scot'teryxRoute Climbed: Main Trail/Sunrise Mine Trail #707 Date Climbed: 6/07/01

scot\'teryx

Trail starts out at the Sunrise Mine Trailhead #707. Follow through heavily wooded areas thick with tree roots that are slippery and hard to navigate. Many waterfalls to pass, with a few down trees and a couple of bridges that are out. Easy to navigate though since the runoff this year is so low. After entering and exiting many clearings we finally got to the basin leading to Headlee Pass. Del Campo sits high above to your left, with Lewis Peak to your right. Quite an astonishing view, especially when thinking you are going to be ascending the high ridge! After navigating the boulder fields on the right side of the basin opposed to the trail in the middle of the basin, we hit some smaller snowfields until we reached the main snowfield leading up to the main portion of the basin. Waterfalls and large rockslabs surround you. It was a beautiful day, and we were blessed with nice warm weather with a cool breeze.

We then found some steps created by Dick W just minutes earlier, and followed those up and around to the right of the basin which lead us to the snow chute that gets you to the top of Headlee Pass. Post-holing was a common incident, and there were some really large holes along the way which could lead to some serious injury, so we took extra precautions. As we started up the snow chute, the angle got steeper and steeper. We trudged along up the chute until we made up top where Chris had spent some time relaxing and enjoying himself before we got there. It was so cool up at the pass. Everything was very "alpine like" as Chris said. The views towards Del Campo were incredible, and looking down our route, I was able to get excited about the glissade down. I was excited at this point, thinking that we were almost there, but as soon as we crept our way out of the trees on the other side of the pass, Chris pointed out Vesper Peak to us, some 2-2.5 miles and 1500 vertical feet above us. We then continued to traverse a slope that was mainly scree beneath the snowfield, so we kept punching through time and time again. At this point Chris took off to check out the trail ahead and try and scope out Dick W. Joseph and I kept a slow steady pace as we started to ascend the ridge after ridge after ridge after ridge after ridge. So as we made our way towards the gradual ascent to Vesper, we had incredible views of Sperry Peak, and Lake elan which was fozen with snow on top, so it was hardly noticeable. Sperry Peak has some impressive walls that one would have to ascend if they hit the side by Lake Elan. The slog up towards the summit reminded me of Mt Saint Helens since you hit ridge after ridge and it just keeps on going with no end. The climb towards the summit does get steep in some spots ranging from 20-30 degrees, which made me map out our glissade path down as we went up. I think that was the only thing that kept a smile on my face. After what seemed to be forever we were greeted by Dick W as he was on his way back down from the summit. I payed him for the nice steps he made and we made our separate ways from there. After a few minutes we were at the top by the small pile of rocks they like to call the summit. There are some nice spots to curl up and relax that blocks the wind, and that is where you will find the Summit Register in a small tube that looks like a plumbing item. If you look over the rocks towards the NE you can see the Vesper Glacier and Cooper Lake. Just along side of the Vesper Glacier is a large rock slab which is what some adrenaline junkies call the direct route instead of the slog route that we took. The Vesper Glacier appears to be a mile or so long and runs about 30-40 degrees the whole way down. Pretty scary to me. As we packed up, I got excited about the glissade down, but after a few short jaunts I realized that the snow was really wet, but we made the best of it. Once down at Headlee Pass we took extreme caution and did not glissade untill we were within full site of the runout. There have been many accidents here, and all of us hit the ice layer underneath the soft snow. I had to self arrest at one point as it was some fast and slick I did not want to gain too much speed. Quite a rush! www.climbwashington.com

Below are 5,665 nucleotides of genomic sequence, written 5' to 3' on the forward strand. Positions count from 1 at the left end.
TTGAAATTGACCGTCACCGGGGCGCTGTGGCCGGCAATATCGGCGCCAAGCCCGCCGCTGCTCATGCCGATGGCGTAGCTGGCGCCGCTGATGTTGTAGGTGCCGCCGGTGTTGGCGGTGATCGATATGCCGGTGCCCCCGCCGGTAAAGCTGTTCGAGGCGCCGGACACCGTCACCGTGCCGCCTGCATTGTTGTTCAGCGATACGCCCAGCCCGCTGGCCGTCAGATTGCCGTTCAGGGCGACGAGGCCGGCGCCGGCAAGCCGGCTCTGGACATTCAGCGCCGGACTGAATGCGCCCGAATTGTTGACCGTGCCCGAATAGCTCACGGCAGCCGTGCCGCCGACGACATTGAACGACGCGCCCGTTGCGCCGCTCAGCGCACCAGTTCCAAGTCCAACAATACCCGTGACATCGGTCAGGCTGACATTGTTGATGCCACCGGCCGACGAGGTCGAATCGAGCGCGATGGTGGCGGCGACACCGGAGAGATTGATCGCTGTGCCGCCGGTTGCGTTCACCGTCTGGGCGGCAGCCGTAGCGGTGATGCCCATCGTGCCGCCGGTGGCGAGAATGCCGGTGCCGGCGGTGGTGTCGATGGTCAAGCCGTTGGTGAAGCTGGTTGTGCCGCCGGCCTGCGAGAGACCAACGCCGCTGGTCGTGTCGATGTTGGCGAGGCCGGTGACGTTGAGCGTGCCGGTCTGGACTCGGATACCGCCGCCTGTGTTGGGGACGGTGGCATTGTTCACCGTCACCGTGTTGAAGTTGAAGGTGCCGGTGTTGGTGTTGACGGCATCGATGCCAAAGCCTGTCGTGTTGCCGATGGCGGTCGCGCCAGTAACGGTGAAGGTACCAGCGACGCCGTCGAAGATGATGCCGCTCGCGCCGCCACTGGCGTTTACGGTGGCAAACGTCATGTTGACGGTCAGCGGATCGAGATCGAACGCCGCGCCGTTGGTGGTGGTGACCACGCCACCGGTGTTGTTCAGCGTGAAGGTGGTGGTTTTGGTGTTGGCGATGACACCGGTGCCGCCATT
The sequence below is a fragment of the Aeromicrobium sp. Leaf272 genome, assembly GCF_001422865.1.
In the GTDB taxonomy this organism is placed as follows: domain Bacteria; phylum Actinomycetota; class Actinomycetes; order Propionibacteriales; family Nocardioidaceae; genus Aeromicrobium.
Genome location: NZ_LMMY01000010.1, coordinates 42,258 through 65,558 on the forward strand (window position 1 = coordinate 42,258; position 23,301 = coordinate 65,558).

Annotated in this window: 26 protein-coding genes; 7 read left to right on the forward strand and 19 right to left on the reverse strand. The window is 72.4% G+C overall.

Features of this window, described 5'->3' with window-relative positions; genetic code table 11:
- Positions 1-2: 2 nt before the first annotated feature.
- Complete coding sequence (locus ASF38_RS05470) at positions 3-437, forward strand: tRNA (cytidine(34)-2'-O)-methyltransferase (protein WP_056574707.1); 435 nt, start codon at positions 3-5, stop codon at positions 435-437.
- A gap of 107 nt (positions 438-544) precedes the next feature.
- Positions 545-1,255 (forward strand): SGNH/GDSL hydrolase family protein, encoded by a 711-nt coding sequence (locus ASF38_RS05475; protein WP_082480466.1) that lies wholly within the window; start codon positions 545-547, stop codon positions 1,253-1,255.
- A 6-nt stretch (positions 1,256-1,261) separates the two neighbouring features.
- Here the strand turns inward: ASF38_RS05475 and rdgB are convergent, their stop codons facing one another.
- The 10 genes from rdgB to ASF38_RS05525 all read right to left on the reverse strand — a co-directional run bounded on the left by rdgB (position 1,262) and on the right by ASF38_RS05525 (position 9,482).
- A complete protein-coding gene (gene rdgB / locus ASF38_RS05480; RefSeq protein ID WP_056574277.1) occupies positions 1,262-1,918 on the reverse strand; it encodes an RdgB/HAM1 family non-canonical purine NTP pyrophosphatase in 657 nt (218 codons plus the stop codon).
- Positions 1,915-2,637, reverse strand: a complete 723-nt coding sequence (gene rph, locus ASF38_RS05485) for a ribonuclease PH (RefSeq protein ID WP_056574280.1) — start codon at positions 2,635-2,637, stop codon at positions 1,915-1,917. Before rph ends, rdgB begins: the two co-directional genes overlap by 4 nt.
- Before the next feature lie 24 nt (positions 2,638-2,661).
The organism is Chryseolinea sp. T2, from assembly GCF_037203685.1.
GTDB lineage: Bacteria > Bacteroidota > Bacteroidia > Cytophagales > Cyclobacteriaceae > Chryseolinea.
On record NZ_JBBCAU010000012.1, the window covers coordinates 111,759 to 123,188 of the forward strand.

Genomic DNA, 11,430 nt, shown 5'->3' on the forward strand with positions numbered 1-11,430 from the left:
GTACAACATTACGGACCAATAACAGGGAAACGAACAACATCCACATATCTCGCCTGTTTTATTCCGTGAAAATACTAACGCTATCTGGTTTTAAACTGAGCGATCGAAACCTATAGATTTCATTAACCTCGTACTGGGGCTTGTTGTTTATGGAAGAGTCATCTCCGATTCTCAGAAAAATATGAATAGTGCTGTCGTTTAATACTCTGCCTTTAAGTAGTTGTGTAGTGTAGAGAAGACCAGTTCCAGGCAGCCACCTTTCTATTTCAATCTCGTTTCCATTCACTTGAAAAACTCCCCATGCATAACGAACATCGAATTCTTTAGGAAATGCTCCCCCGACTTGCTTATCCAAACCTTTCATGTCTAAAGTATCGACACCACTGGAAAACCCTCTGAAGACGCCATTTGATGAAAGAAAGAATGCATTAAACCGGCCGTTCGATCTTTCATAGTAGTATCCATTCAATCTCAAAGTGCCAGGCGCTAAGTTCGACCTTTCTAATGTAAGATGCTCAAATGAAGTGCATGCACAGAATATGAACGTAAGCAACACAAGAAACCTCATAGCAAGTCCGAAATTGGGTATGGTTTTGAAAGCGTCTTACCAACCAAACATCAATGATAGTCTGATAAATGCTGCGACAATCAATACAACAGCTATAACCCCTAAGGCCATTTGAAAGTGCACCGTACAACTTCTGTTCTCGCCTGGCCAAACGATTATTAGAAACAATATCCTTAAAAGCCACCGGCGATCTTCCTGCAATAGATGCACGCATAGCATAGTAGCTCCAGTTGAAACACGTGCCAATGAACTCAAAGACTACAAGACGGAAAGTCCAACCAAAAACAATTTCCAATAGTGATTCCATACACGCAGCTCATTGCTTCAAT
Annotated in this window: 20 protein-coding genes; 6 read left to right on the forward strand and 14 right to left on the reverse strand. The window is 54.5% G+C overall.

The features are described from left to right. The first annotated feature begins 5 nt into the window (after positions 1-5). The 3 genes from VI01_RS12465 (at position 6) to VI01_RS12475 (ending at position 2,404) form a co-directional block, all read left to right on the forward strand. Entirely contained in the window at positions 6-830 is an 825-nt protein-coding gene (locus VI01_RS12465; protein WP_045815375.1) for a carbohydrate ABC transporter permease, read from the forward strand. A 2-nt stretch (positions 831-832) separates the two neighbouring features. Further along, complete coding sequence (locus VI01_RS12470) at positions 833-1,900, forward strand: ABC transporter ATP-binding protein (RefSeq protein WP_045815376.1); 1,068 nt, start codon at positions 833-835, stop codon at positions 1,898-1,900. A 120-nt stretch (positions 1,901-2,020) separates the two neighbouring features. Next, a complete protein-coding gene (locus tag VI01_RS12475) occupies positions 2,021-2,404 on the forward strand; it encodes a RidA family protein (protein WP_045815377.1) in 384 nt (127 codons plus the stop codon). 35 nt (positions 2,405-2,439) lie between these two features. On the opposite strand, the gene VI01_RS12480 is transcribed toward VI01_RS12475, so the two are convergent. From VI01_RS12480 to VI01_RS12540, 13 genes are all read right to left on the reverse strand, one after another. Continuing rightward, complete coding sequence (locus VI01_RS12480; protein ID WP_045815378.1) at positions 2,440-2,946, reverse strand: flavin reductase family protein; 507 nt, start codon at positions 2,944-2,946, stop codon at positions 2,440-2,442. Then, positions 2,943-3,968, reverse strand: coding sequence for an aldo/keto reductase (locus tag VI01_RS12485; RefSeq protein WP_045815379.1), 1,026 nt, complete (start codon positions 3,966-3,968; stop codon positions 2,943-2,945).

Posted Jul 20, 2001 9:36 am

Viewing: 41-48 of 48 « PREV 1 2 3 NEXT »
[ Return to 'Vesper Peak' main page ]